I find myself simultaneously excited by the future prospects of India’s mobile value-added services (MVAS) industry and depressed by the current friction in the eco-system. Overall though, I am cautiously optimistic – there is some hope on the horizon in the form of upcoming offdeck rev-share changes, smartphone growth, and the (rumored) Reliance 4G launch.
So, what is the problem?
Mobile operator ARPU in India has collapsed from roughly $10 in 2005 to $3 currently, compared to a steady $11 in China and $70 in the US. There is over-competition in the market – good news for consumers in terms of voice prices but bad news for consumers in terms of slower rollout of broadband and high wireless data prices.
Wireless data in India is relatively early – it accounts for ~$4.8 billion in revenue (according to IAMAI and Analysys Mason) or 16% of overall wireless revenue of ~$30 billion. MVAS (excluding data plans and p2p SMS) accounts for approximately half of wireless data revenue in India. Contrast this to US data revenue of ~$70 billion in 2011 (approximately 35-40% of overall wireless revenue of $200 billion) and China data revenue of $32 billion (approximately 27% of overall wireless revenue of $120 billion). There are approximately 50 million mobile Internet users in India out of ~800 million mobile users.
MVAS companies in India are not growing fast (or at all). Since they have traditionally focused on building businesses inside the operator walled garden, they have been governed by the 25-30% cap on the rev-share that they get. Recent TRAI regulation changes have not helped the vendors (although I think consumers have benefited from the elimination of spam and seamy billing practices). Due to their whitelabel nature and lack of consumer branding, most MVAS companies are being increasingly commoditized. They also have a high cost base given the rev-share constraint, content licensing costs and the fixed cost of managing operator relationships.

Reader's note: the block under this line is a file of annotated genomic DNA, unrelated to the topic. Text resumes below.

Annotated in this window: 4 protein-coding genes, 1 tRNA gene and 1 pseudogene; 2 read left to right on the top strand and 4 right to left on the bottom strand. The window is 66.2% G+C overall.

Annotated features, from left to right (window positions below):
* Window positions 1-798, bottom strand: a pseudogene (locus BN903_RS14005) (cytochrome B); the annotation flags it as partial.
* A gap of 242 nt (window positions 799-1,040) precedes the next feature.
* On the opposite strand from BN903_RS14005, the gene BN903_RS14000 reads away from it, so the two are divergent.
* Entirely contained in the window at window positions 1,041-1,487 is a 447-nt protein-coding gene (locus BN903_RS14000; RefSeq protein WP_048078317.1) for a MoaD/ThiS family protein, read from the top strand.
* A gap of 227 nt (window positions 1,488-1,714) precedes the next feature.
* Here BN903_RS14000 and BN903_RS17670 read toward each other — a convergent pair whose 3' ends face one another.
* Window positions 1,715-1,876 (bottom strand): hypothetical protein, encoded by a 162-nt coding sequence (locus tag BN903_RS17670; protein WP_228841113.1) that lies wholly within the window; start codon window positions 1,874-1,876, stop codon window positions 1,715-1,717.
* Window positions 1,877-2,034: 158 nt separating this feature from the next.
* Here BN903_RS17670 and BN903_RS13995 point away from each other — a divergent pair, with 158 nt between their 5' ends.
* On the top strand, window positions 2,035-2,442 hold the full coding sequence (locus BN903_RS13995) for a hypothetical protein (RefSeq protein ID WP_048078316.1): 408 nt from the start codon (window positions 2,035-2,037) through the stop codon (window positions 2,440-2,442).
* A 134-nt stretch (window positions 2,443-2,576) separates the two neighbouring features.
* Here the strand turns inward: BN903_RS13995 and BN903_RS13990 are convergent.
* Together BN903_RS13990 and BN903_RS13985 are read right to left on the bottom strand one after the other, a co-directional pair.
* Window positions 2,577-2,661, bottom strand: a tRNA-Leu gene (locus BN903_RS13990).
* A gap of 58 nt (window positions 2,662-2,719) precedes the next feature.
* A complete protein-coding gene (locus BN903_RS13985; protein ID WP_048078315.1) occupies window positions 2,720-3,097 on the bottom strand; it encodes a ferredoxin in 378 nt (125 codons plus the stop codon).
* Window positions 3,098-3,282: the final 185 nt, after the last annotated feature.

The leading MVAS companies like OnMobile, IMIMobile, Comviva and One97 have now refocused their attention outside India. Beyond that, there is a long-tail of MVAS companies, none of which seem to have truly punched through $5-10M per year in revenue and many of which have now optimized for cash-flow at the expense of growth.
No alternative payments platform in place. Operator billing is the most pervasive payment mechanism in the world, and in India (apart from cash and checks). Some sort of alternative mechanism needs to come along, whether cash load networks or mobile wallets with integration to net banking/ETF/credit cards/cash load networks or operator billing aggregators. 18 million credit cards is a miniscule number relative to 800 million+ mobile users.
But I think there is some hope on the horizon. Here’s what to look out for in the next 12-24 months:
1) offdeck rev-shares could be poised to increase dramatically from 30% to developers going up to 70% in the next 12 months, with Vodafone leading the charge (more on this in the next post).
2) over the next 2-3 years, as true smartphones (Android/iOS) grow to ~100 million installed base, from the current 10-15 million, consumers will have access to a global applications database and regular payment options.
3) Reliance 4G may disrupt on pricing and rev-shares to break open the market. This might drive a data plan price war.
(republished from Nextwala blog)